What do small businesses, non-profits and church employers have in common? If nothing else, it’s providing competitive compensation packages for the people they need on their teams.

That’s why a recent study by Deloitte Consulting LLP offers some good news for all three sectors. The study, “Competing for Talent,” discovered that while 71% of responding employers are relying on financial incentives to attract and keep people, money isn’t the most important consideration for Generation Y members now entering the workforce.

What Gen Y workers — those currently 20 to 27 — value even more than money is greater freedom in their schedules and more control of where and how they work. But perhaps even more important, that’s also becoming truer of workers in other age groups.

The study reported that workers “aren’t as interested as they used to be in hefty compensation packages and fancy retirement plans. Today’s workers don’t mind working hard. They just want to do it on their terms.” Among incentives that flexible employers can offer to get and keep top young talent are opportunities to:

  • work from home at least part of the time;
  • adjust their work schedules around their personal schedules;
  • work closely with a mentor who has top-notch credentials and knows how to nurture people;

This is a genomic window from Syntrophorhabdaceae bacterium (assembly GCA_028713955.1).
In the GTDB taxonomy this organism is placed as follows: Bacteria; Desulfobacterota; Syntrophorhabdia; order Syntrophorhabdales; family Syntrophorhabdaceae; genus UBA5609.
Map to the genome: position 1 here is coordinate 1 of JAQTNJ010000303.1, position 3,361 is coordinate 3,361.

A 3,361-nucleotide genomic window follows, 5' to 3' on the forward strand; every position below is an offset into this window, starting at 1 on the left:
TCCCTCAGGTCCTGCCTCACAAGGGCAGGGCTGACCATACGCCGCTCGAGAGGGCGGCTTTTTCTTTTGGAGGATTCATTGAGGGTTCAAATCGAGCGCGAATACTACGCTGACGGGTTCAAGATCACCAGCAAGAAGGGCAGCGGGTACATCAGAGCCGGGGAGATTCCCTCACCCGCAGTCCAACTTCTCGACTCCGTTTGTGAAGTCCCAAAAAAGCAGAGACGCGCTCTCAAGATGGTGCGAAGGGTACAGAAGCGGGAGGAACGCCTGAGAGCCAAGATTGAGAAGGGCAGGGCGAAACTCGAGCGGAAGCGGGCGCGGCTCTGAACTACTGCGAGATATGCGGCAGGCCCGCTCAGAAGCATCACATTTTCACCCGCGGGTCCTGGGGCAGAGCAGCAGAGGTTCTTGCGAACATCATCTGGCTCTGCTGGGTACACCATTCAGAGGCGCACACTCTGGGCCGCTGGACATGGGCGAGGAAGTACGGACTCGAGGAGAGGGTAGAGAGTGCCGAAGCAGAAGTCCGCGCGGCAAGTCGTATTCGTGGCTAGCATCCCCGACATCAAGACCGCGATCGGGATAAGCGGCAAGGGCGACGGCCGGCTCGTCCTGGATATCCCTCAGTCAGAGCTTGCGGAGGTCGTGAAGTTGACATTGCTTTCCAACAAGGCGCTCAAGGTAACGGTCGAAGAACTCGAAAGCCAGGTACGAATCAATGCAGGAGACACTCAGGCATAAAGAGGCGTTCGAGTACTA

• continue developing their professional skills, including an individualized career development plan.

The Deloitte study’s advice to employers: “consider adopting programs that meet the needs of the [employer] — and each employee — instead of offering people big financial incentives, but then forcing them to adapt to the requirements of the job. These days that traditional approach just doesn’t fly.”

This is especially true for Gen Y workers — those 20 to 27. “They are looking for a customized career that matches their customized workplace. It’s not the money, it’s the experience and the exposure to anyone they want to talk to,” says Jeff Alderton, principal and national industry leader with Deloitte Consulting’s human capital services area.

Studies indicate Gen Y workers tend to be high-tech but not very high-touch. Having spent so much time competing as individuals in classrooms and in front of computer screens, often they don’t know how to work in teams on a face-to-face basis. They’re anxious to make their mark individually. So learning how to contribute in teams to projects beyond the scope of any one person is a new experience for them, and they often require some patient mentoring on the part of more experienced peers and supervisors to adapt to a team culture.

But since they value frequent feedback — even if they can have trouble handling criticism — nurturing leaders can help them grow professionally and contribute, two things that matter very much to them.


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